Reviving a global revolutionary perspective

By on December 7, 2012

Larry Holmes
WW photo: Larry Holmes

Excerpts from the Nov. 17 talk given by Larry Holmes, WWP First Secretary and Secretariat member, at the Workers World Party Nov. 17-18 conference in New York.

There is a contradiction that we face as communists, as militants. We have to have two levels of consciousness simultaneously — to be concerned about the struggles that we are in and that our allies are in and know their consciousness.

Being determines consciousness.

If you’re being evicted, you know where your consciousness is but also have that global consciousness. We can’t have an unnecessary division between those who are fighting in the communities and those who are sitting up somewhere discussing big issues, historically and analytically, using Marxism or whatever else, seeming to be separate from the masses.

Our job as a revolutionary party of the working class, most importantly of the most oppressed, is to minimize that dichotomy.

We are going to hear a lot about the so-called “fiscal cliff.” It is worldwide austerity in Greece, in Spain, in Portugal, in Ireland, in South Africa, all throughout Latin America and here in the U.S.

From the point of view of the capitalists, the idea is to fix their system on the backs of the workers. They can’t get it from profits because of overproduction, so let’s just go literally into the body of the workers and get more pounds of flesh by stealing things from them. It is a mad, insane exercise in destruction, social destruction.

It really should be called “the terminal crisis-of-capitalism cliff.”

There was the first pan-European strike against austerity on Nov. 14. Twenty-three countries participated. Not all were general strikes. This was the first attempt at a pan-European workers’ action. It is a big step.

The problem is that as wonderful as this pan-European workers’ action was, it must go further.

What is necessary is a complete revival of the revolutionary socialist perspective among the vanguard organizations and the working class.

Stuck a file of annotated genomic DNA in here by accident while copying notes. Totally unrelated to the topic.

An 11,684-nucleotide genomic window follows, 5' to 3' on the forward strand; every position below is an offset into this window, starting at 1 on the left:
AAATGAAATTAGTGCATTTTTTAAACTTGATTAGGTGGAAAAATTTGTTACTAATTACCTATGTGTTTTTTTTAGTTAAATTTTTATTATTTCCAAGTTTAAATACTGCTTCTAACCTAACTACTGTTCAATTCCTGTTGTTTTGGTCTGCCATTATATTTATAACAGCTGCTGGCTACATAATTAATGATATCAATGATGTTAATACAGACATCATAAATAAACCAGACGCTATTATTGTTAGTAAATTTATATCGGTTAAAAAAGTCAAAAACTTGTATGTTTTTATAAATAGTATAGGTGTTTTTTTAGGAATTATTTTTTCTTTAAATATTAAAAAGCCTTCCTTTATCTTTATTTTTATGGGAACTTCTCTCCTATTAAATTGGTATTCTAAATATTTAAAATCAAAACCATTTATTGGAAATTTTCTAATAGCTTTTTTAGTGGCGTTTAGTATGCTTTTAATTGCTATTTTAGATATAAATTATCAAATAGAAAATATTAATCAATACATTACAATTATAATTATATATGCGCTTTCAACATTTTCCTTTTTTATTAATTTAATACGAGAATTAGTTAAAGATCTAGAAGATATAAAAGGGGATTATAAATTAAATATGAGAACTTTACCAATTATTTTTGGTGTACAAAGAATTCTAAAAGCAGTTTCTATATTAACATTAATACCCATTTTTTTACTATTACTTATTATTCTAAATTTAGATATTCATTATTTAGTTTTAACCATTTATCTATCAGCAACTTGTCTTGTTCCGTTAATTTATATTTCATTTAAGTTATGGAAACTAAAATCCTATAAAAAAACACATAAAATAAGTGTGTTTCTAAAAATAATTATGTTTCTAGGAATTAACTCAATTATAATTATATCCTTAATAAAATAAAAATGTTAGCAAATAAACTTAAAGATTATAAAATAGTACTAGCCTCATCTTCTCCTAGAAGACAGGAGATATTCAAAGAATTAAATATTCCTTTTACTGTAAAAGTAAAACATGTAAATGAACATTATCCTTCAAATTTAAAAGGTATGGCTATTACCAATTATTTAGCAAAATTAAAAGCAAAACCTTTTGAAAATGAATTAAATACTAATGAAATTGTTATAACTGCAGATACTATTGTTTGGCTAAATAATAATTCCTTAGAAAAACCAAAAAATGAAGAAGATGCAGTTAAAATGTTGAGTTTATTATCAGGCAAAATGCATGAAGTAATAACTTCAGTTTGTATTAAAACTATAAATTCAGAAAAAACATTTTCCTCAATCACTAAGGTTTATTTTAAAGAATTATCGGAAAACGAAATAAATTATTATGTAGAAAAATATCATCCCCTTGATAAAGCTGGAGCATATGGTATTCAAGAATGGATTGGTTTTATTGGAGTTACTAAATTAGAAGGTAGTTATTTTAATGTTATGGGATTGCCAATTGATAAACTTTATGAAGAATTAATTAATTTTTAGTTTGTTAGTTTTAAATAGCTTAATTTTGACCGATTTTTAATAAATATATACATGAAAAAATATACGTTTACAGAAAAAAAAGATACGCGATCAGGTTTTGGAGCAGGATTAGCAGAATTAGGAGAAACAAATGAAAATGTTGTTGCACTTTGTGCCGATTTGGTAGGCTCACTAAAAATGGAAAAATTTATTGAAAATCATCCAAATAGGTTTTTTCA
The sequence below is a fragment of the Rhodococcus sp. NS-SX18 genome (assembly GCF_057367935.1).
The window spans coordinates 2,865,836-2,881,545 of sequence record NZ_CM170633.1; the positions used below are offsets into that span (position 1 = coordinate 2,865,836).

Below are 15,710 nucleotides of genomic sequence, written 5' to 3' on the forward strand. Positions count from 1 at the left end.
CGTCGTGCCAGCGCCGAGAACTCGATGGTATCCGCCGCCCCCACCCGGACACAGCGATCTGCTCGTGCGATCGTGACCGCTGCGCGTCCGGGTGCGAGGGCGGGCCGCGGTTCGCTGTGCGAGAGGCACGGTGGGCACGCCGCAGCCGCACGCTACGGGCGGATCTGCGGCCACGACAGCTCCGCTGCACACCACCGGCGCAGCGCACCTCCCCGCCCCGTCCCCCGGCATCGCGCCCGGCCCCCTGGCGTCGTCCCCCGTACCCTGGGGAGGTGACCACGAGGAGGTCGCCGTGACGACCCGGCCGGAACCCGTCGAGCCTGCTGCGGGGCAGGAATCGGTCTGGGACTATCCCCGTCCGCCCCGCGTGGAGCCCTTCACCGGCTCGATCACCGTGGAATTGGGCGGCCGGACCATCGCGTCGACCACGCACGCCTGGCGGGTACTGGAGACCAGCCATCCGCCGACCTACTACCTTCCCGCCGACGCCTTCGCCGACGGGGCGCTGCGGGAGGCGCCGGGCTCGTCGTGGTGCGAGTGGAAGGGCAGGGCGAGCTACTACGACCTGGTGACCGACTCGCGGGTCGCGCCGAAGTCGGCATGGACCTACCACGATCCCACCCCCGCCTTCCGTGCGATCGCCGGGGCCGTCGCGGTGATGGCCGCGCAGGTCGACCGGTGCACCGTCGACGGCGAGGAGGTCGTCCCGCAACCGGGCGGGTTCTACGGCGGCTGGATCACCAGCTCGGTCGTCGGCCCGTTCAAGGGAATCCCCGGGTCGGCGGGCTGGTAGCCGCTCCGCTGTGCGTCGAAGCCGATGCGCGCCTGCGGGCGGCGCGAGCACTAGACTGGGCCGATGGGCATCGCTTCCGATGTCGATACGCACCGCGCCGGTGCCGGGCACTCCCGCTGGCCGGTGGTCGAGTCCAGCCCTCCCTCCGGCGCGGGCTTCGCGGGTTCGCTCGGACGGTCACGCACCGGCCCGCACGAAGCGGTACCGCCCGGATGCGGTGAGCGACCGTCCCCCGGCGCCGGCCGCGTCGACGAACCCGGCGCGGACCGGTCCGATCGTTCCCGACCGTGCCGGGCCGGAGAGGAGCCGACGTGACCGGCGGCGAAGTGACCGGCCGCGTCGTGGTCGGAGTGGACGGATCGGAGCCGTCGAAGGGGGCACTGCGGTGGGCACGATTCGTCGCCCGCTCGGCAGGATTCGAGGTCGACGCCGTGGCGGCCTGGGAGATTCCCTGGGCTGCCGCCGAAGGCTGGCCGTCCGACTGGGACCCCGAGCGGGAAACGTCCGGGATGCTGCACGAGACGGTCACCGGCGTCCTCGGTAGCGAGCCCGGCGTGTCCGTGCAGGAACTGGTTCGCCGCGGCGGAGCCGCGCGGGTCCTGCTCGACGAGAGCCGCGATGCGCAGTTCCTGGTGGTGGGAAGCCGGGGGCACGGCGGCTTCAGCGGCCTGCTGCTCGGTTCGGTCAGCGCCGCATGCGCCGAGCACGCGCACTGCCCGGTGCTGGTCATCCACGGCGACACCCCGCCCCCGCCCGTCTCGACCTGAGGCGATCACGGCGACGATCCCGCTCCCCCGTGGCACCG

For so many years now, it has been the perspective in the working-class movement — even among the best elements — that we can’t make a revolution.

Since we don’t see it on the horizon, we fight a more limited battle to defend workers’ interests, for reforms. There is absolutely nothing wrong with this, and anybody who tells you that is not helpful.

However, when you have a crisis of this magnitude, the imperialists are no longer interested in negotiating with you. They want to rip up contracts and rip up your unions. And they are not just fighting you on a local level. They are very global — they are very centralized even though they may be fighting each other on a certain level.

And when they are coming after you with carpet bombs, it is hardly effective for us to be having little guerilla battles — each country, each city, each region. That is going to take place, and that is inevitable. But we have to have a perspective about being able to rise to the assault that is upon us. Part of that is reviving the revolutionary perspective.

It is time to say it is time for socialist revolution, on a worldwide basis. That orientation informs how we fight.

Occupy movement reflects crisis

The Occupy movement had contradictions. Occupy activists had, generally speaking, very little knowledge of oppressed people and the national question. Some of them have evolved and gotten better.